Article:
I’m thinking about turning on the recommended IB button, putting my price up a bit, and seeing what happens. Does it exclude first time guests though? all my first time guest have been really lovely, no issues (I’ve just hit 60 guests).

I think you had better check the guests yourself and don’t do IB. If you meet Chinese people, who like to cook spicy food in your kitchen you have to plan to do renovation…

I’ll take your Chinese guests off your hands!

I’m in Seattle near the International District. My mainland Chinese families are lovely people, cook amazing, mouthwateringly fresh foods and when I treat them with respect they return the favor.

When I give my tour I specifically request that the kitchen be cleaned and the vent be used (I ask that of all my guests.) I even bought a couple rice cookers, a couple woks at Goodwill, a big bag of rice, and keep non-perishable Chinese condiments in my pantry. My kitchen is an amenity and my generous nightly rate and cleaning fee reflects its use. (I then pay my go-to gal to thoroughly clean between guests.)

At least families don’t practice their band at 11pm at night like the last group did (sometimes this stuff happens and you have to just laugh - there will always be surprises!)

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JSquared wrote: My over-generalization and assumption is that you (not YOU Monica, but a non-IB host) might be a little uptight (which could be unfair) and your assumption is that I might be a poor communicator or a troublemaker (which is my ex-husband might agree with)…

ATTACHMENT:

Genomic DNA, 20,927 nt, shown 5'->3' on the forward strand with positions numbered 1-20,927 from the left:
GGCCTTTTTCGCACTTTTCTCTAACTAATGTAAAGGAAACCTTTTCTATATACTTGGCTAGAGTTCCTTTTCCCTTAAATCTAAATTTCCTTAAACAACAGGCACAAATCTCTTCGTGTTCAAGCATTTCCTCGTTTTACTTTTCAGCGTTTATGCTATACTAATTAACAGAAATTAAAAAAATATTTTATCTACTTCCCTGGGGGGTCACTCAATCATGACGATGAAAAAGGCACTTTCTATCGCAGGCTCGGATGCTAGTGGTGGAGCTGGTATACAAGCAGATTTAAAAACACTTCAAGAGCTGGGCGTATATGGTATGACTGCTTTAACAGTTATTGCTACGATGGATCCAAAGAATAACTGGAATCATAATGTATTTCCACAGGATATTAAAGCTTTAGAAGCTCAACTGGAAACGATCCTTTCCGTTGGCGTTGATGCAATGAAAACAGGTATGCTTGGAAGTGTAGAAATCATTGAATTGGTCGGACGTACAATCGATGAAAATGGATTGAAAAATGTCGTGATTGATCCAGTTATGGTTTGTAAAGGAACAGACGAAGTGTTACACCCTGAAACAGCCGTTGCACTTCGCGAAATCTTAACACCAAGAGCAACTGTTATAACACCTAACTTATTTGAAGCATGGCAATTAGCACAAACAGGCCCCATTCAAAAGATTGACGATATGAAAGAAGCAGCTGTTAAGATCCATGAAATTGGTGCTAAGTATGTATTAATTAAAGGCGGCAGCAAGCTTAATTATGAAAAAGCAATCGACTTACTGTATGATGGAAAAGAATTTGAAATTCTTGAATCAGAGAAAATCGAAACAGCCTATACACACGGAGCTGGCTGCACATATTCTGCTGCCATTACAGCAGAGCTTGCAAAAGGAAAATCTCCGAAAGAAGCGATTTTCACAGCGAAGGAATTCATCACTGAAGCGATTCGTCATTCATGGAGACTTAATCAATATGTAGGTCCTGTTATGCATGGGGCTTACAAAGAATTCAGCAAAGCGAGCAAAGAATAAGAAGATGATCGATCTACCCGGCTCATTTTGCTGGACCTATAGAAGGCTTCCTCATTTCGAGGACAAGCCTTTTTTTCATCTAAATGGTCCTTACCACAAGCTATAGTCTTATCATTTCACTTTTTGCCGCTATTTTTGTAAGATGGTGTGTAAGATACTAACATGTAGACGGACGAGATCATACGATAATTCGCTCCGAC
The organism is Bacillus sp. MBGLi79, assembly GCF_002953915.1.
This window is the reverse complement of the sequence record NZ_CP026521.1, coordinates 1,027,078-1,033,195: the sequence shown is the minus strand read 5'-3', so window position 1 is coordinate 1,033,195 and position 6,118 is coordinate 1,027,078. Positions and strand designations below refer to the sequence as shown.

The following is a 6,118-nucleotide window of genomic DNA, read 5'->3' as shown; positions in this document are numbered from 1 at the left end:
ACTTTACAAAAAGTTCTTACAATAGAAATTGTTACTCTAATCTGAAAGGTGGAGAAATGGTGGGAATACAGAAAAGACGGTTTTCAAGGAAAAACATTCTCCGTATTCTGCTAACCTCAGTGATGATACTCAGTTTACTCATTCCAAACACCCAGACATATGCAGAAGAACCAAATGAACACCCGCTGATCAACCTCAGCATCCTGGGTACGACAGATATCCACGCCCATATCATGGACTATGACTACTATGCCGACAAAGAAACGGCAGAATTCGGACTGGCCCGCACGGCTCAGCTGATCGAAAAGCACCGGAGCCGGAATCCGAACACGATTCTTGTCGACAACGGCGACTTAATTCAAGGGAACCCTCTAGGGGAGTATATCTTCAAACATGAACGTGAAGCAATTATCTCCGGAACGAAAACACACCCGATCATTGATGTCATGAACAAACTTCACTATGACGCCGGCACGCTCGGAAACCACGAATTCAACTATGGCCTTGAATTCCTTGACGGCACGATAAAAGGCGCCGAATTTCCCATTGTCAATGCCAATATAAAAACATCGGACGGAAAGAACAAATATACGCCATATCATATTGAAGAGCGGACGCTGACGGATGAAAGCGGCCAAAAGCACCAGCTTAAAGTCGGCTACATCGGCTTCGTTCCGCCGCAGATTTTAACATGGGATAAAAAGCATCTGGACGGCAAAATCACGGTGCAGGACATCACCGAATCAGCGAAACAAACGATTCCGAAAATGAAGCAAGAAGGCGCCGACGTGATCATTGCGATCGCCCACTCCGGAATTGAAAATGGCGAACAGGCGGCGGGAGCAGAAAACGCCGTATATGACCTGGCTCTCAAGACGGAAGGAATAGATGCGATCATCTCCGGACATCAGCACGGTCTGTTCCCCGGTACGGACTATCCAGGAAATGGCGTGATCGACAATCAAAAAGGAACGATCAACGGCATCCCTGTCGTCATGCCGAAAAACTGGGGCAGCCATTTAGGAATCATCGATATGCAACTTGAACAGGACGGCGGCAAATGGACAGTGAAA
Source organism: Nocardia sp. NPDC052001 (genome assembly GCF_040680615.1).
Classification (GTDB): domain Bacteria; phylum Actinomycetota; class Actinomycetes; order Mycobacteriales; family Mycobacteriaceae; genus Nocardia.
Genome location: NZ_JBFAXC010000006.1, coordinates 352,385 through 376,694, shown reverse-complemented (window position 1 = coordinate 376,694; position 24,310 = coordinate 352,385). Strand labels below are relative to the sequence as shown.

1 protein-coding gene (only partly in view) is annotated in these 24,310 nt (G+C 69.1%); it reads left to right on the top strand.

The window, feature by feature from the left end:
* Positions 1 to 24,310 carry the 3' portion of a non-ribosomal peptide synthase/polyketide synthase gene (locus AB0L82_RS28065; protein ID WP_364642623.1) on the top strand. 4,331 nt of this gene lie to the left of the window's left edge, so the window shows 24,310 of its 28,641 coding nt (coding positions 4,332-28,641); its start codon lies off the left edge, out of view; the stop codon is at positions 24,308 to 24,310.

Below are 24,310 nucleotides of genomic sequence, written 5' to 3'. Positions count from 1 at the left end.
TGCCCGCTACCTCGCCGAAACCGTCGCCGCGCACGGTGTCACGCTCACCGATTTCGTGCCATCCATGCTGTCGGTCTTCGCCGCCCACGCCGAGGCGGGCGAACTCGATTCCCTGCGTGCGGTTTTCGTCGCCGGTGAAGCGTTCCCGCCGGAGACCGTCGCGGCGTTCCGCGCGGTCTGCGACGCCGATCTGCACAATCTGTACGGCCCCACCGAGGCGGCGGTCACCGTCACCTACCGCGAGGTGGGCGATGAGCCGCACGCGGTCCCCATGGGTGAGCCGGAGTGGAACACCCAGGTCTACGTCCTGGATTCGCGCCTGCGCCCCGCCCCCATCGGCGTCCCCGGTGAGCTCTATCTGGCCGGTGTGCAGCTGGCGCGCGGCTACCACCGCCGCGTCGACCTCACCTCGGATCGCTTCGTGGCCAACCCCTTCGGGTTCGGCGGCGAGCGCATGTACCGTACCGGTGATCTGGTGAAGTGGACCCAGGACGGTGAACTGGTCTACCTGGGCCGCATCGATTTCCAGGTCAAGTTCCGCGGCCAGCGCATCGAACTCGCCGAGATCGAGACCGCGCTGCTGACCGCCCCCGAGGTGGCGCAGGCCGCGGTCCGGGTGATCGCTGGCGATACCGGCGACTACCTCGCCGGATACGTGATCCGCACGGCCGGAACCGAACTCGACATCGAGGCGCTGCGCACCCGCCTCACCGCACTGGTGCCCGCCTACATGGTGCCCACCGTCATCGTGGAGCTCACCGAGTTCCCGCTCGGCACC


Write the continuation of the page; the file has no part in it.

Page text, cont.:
Oooohhh… JSquared - do you really get all perfect guests where you make a generalization that non-IB hosts are uptight? I understand some travelers/hosts only want to use IB and fair enough. As a traveler of course I would prefer to use IB if I had zero questions whatsoever - AND if it was just a short stay, etc.

I would love love love to be on IB but it’s impossible if you’re also on Booking.com, Expedia that are only IB sites. Only one site can be IB because two bookings for same dates can come within seconds of each other. It’s too easy to get a double booking and you just can’t cancel and say I’m sorry. But regardless of that- I found that IB people don’t read just like my reservation request guests don’t read. So it’s not about being uptight (mabye for some it is) but wanting to make sure the guest understands your expectations, and that you can meet their expectations, they have read house rules, etc. How many guests show up angry because they didn’t see the host doesn’t provide breakfast, they didn’t think to mention their three children?

I can tell if you someone writes me a reservation request that states all the people in the party, relation, ages of all babies/children - whether there will be visitors, they understand house rules, etc. - you can bet I would accept your booking within the minute I read it. I wouldn’t even have to ask anything.